Eurocan employs 440 people and has three shift patterns that make sense to the average person: a straight day shift, a ‘four-on, four-off’ shift (two days and two nights, followed by four days off); and when the large, deep-sea vessels come into the docks, there are ship-loaders’ shifts: eight-hour day, afternoon, and night shifts. This all seems like a reasonable amount of shift work for round-the-clock industrial productivity.
Further down winding Haisla Boulevard is Rio Tinto Alcan, a sprawling industrial site literally humming with electricity. The smelter operation is spread out along a mile of private road. Security gates and fences surround the operation—the long potlines, the tall paste plant, the calciner, the seaside docks, all linked by conveyor systems and roadways.
An industrial marvel in size and organization, the Kitimat smelter employs nearly 1,500 workers from Kitimat and the neighboring community of Terrace, and can produce up to 272,000 tonnes of aluminum annually.

Shift diversity
The employees work one of approximately seventeen different shift patterns. These vary from the typical nine-to-five day shift to the really unusual ‘Kemano Shift,’ where workers are ferried or flown to work at the power station in isolated Kemano, working seven-and-a-half days straight, then returning home for seven-and-a-half days off. Between these two extremes are the majority of employees, working all the rotation-shift combinations you can imagine.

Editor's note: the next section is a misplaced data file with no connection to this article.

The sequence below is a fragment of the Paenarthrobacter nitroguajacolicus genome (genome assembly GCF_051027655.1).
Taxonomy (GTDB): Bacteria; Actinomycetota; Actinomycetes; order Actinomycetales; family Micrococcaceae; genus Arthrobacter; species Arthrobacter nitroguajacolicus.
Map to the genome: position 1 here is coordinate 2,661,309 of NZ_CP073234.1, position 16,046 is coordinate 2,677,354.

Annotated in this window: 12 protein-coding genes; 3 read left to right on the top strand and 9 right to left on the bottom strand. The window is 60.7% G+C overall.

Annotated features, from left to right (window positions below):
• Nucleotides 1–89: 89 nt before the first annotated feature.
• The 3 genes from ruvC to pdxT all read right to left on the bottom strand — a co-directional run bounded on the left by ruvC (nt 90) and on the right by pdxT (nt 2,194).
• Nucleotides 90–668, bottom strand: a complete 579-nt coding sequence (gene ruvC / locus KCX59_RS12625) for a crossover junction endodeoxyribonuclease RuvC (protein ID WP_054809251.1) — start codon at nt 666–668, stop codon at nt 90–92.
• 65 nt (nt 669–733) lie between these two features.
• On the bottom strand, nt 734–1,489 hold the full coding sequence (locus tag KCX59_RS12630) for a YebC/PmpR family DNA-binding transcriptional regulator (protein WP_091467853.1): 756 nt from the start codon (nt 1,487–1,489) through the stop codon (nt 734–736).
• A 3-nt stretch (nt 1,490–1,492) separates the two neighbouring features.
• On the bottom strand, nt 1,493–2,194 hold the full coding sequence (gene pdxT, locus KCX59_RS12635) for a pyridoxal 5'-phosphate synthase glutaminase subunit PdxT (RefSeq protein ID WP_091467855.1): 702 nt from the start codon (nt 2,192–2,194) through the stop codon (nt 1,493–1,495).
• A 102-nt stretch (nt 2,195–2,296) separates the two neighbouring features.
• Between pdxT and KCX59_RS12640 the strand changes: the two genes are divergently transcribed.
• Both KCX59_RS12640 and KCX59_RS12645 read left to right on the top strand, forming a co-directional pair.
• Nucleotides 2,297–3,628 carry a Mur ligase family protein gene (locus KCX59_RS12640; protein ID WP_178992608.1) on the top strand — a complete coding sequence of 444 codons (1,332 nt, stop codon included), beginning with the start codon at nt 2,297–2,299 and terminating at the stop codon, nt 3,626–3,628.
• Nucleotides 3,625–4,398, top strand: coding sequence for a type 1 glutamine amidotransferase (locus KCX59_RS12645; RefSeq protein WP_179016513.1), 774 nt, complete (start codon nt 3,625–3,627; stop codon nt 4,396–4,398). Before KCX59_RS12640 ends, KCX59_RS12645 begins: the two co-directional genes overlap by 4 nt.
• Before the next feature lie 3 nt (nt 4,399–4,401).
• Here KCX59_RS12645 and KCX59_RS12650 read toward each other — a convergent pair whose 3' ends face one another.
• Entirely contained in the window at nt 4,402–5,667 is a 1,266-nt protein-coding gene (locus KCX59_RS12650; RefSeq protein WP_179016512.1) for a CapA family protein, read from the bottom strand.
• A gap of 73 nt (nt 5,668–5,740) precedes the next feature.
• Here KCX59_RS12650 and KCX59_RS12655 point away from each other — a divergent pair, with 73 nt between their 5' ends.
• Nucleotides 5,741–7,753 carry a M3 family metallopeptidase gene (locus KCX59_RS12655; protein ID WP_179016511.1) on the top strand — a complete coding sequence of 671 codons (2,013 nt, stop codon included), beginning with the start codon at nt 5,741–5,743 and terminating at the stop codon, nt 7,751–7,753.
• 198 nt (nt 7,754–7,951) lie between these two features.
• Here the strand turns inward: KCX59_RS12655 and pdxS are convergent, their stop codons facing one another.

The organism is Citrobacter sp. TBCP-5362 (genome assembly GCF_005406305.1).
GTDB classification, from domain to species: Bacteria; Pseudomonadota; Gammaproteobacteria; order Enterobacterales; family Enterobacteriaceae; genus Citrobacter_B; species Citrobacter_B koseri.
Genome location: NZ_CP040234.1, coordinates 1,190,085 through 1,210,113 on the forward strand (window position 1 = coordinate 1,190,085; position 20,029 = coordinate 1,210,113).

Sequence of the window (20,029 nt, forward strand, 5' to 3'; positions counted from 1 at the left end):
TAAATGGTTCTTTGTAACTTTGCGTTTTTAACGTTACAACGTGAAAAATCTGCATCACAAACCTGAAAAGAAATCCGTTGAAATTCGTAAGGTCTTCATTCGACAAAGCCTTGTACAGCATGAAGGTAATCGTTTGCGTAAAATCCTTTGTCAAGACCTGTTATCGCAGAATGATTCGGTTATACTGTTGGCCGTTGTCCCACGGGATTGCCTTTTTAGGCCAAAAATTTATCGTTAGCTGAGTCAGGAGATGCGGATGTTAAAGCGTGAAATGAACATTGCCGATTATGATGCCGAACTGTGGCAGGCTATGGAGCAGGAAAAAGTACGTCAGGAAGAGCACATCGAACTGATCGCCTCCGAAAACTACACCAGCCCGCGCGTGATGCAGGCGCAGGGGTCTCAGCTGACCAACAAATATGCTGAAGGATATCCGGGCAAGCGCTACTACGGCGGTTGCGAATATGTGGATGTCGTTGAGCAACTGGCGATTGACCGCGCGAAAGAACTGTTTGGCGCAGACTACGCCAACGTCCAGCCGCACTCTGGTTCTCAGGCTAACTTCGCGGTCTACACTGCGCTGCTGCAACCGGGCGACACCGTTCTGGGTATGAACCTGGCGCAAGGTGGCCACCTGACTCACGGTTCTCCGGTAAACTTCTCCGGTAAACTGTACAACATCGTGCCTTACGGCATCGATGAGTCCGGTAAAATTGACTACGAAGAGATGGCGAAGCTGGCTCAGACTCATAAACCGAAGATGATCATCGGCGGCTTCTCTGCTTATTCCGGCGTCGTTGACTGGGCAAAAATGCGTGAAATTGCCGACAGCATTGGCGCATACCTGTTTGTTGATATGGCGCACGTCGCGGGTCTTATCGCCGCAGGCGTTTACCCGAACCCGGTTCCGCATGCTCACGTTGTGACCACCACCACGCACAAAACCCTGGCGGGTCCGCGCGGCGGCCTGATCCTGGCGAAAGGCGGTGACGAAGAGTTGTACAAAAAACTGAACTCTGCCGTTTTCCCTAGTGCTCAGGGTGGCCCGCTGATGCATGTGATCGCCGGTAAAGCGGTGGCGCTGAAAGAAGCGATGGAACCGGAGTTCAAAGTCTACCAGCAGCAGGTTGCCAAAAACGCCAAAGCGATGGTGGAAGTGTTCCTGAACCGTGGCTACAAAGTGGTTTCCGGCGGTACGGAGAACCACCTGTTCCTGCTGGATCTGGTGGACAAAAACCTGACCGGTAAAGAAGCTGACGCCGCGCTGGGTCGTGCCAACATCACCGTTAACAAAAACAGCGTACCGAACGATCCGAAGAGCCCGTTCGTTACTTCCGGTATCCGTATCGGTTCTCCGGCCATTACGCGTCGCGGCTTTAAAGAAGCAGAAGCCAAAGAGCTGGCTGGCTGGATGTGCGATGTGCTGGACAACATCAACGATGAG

Shift-rotation schedules eventually require a person to work at night and sleep during the day. Our bodies have their own circadian rhythms—internal clocks that usually operate on an active-day and restful-night rhythm. Working at night and sleeping during the day is contrary to our body’s biological clock. Studies have shown that shift workers sleep two to five hours less per day than ‘day workers.’ The cumulative sleep disturbance makes it harder to recover from physical and mental demands, and affects concentration, memory, reaction time, and motivation. Lack of regular, substantial sleep can result in increased heart disease, stroke, gastric illnesses, depression and infertility, compared to people who do not do shift work.